"The Hoyer/Bush surveillance deal was clearly written with the telephone companies and internet providers at the table and for their benefit. They wanted immunity, and this bill gives it to them.

"The telecom companies simply have to produce a piece of paper we already know exists, resulting in immediate dismissal. That's not accountability. Loopholes and judicial theater don't do our Fourth Amendment rights justice. In the end, this is politics. This bill does nothing to keep Americans safe and is a constitutional farce.

"The process by which this deal has come about has been as secretive as the warrantless wiretapping program it is seeking to legitimize. While members and organizations who would seek to fiercely protect the civil liberties of Americans have been denied a seat at the table, one wonders how present the powerful telecom lobby has been.

"Leadership should be leading to protect the Constitution, not bowing to pressure from Republicans, the White House, and the telecommunications companies.

"The ACLU is asking Congress, as the final minutes tick by, to stand up and do the right thing."

For more information visit:
www.aclu.org/fisa

 

Musical Innerlube: Brand-X (Live in Tokyo, 1997)

Fretless Bass from Space - Percy

Lawmaker takes 9/11 doubts global

In a September 2003 article for The Guardian newspaper, Michael Meacher, who served as Tony Blair's environment minister from May 1997 to June 2003, shocked the establishment by calling the global war on terrorism "bogus." Even more controversially, he implied that the U.S. government either allowed 9/11 to happen, or played some role in the destruction wrought that day. Besides Meacher, few politicians have publicly questioned America's official 9/11 narrative — until Diet member Yukihisa Fujita.

In January 2008 Fujita, a member of the Democratic Party of Japan, asked the Japanese Parliament and Prime Minister Yasuo Fukuda to explain gaping holes in the official 9/11 story that various groups — including those who call themselves the "911 Truth Movement" — claim to have exposed.

Fujita, along with a growing number of individuals — including European and American politicians — are leading a charge to conduct a thorough, independent investigation of what happened on Sept. 11, 2001.

"Three or four years ago I saw some Internet videos like 'Loose Change' and '911 In Plane Site' and I began to ask questions," Fujita said in an interview, "but I still couldn't believe this was done by anyone but al-Qaida.

"Last year I watched more videos and read books written by professor David Ray Griffin (a professor emeritus of philosophy of religion and theology at Claremont Graduate University who wrote the most famous Truth Movement book, 'The New Pearl Harbor') about things such as the collapse of World Trade Center No. 7. This building, which was never hit by an airplane, collapsed straight down. Between the videos showing the way it fell, and the numerous reports of explosions, many are convinced that this building was demolished."

Fujita's presentation to the Diet and Fukuda focused a great deal on yet another aspect of 9/11 that now quite a few around the world find extremely suspicious: the Pentagon crash.

"I don't think (a) 767 could have hit the Pentagon," Fujita reckons. "There is no evidence of the plane itself. Almost nothing identifiable was left on the lawn or inside. The official story says the entire plane disintegrated, but the jet engines in particular were very strong (two 6-ton titanium steel turbine engines). And the damage to the building is much smaller than the size of the supposed airplane. The official claims just don't fit the facts."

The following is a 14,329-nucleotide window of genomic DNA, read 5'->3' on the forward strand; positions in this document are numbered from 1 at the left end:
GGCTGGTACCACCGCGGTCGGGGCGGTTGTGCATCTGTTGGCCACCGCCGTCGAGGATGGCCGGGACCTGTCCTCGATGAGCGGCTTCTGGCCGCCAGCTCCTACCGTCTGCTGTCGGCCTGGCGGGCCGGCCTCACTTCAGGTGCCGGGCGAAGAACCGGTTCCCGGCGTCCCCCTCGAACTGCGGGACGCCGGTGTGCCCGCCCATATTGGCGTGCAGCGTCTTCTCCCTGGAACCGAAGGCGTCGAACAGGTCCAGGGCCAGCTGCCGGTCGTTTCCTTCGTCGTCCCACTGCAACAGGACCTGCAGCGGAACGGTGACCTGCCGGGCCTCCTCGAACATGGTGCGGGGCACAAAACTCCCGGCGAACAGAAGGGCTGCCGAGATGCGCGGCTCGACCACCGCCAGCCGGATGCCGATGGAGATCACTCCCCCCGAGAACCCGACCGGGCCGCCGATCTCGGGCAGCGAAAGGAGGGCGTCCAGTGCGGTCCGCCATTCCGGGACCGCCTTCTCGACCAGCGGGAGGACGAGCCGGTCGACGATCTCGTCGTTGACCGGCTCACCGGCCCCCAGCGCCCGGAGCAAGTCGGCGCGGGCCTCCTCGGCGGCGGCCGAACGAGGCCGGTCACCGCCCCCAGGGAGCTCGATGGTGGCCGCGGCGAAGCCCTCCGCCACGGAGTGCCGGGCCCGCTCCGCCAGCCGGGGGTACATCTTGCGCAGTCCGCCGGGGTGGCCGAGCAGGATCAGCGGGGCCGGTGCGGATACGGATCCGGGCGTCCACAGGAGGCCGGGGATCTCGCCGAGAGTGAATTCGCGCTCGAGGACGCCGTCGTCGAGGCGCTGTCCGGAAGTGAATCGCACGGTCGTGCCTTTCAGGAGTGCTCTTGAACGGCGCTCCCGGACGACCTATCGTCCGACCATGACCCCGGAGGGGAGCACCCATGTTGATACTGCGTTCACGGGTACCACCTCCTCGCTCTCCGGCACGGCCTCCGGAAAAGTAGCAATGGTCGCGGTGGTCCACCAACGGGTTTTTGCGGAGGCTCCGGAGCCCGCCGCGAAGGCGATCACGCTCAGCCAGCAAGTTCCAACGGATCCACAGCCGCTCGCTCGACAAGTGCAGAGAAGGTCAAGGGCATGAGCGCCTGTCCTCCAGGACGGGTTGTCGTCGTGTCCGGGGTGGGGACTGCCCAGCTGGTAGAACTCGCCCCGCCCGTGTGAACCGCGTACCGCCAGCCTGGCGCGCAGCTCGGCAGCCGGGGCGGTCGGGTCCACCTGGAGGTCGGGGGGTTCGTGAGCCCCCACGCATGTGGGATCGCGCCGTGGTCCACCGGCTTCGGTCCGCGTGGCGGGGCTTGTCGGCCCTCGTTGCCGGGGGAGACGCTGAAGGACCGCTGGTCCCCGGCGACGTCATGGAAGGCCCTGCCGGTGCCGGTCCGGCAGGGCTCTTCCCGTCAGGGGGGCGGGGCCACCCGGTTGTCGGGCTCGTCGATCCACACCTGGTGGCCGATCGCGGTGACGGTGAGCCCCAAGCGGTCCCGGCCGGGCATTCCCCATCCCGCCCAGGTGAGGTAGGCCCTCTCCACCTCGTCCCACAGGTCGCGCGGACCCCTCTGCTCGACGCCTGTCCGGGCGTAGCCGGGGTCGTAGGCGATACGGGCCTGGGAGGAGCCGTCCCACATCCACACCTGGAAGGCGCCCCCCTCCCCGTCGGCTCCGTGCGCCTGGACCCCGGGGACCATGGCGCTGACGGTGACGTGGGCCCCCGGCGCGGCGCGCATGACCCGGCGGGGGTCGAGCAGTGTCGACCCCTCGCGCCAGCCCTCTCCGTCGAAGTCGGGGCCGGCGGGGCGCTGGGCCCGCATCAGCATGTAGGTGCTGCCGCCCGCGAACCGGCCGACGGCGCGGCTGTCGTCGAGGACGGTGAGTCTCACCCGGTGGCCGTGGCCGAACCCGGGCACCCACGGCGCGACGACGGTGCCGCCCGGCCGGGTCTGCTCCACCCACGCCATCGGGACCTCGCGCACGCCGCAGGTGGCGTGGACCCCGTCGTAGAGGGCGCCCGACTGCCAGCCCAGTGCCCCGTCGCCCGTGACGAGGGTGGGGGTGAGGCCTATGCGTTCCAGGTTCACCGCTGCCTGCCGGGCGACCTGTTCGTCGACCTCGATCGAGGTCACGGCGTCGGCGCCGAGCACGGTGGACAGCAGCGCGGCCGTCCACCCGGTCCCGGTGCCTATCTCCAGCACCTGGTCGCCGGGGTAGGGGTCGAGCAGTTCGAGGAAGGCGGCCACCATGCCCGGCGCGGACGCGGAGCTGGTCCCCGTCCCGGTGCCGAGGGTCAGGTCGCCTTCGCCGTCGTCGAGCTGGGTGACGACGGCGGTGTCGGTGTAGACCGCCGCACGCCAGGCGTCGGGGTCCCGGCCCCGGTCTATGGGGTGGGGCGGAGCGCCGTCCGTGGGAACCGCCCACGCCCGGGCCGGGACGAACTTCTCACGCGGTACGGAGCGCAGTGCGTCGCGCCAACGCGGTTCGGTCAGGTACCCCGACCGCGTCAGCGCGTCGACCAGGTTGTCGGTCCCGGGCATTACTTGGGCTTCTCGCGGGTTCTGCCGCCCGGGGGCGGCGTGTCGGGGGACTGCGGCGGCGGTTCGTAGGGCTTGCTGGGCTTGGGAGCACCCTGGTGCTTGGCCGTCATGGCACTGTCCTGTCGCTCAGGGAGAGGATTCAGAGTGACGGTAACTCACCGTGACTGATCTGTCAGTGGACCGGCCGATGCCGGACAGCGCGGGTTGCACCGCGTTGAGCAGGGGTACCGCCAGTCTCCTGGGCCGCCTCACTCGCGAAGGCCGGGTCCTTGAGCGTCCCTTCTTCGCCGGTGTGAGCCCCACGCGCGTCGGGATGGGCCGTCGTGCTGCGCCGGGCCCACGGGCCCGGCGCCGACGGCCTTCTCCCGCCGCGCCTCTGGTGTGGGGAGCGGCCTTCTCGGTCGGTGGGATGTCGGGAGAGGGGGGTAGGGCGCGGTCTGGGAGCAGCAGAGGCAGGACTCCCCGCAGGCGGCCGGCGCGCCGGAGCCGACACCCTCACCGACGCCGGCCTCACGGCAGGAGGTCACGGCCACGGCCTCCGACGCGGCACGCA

While some label that claim "wacky" and label critics of the official 9/11 story "conspiracy theorists," Fujita has impressive company. For one, former Maj. Gen. Albert Stubblebine, who was commanding general of U.S. Army Intelligence and Security until 1984, is quoted on the "Patriots Question 911" Web site as saying, "I look at the hole in the Pentagon and I look at the size of an airplane that was supposed to have hit the Pentagon. And I said, 'The plane does not fit in that hole.'

"So what did hit the Pentagon? What hit it? Where is it? What's going on?"

~ more... ~

 

'It's enough to make you believe in the gods'

That vague understanding can be dangerous. I told people I had read the Odyssey. I deeply believed I had read the Odyssey. I have specific memories, in post-college years, of pontificating about the admiration I had developed for Odysseus; about Athena, the goddess of wisdom who is his special protector, and how one might please her; about traveling, about home, about challenge.

Some of what I said actually made sense. For example, I compared Odysseus to other protagonists in Greek myths and plays. At least one terrible thing happens to almost all of them: Agamemnon kills his own daughter and is killed by his faithless wife; Oedipus kills his father, sleeps with his mother, pokes his eyes out; Hercules goes mad and kills his own wife and children. Theseus causes his father's suicide when he forgets to signal his own safety; Perseus kills his grandfather with a discus; Atreus invites his brother Thyestes to dinner - and feeds Thyestes his own children. That's hardly the worst of it - consider Medea: To help her lover Jason, Medea kills and dismembers her own brother and boils Jason's uncle alive; when Jason then decides - can you blame him? - to marry someone else, Medea kills Jason's bride, Jason's father, and her and Jason's own two children.

Odysseus on the other hand manages to win the decade-long Trojan War (the famous Trojan Horse is his idea). Then, overcoming unimaginable difficulties on his way home, he eventually returns to find his only son healthy and grown, his wife faithful and safe, his father overjoyed. According to at least one version of events, Odysseus lives happily ever after.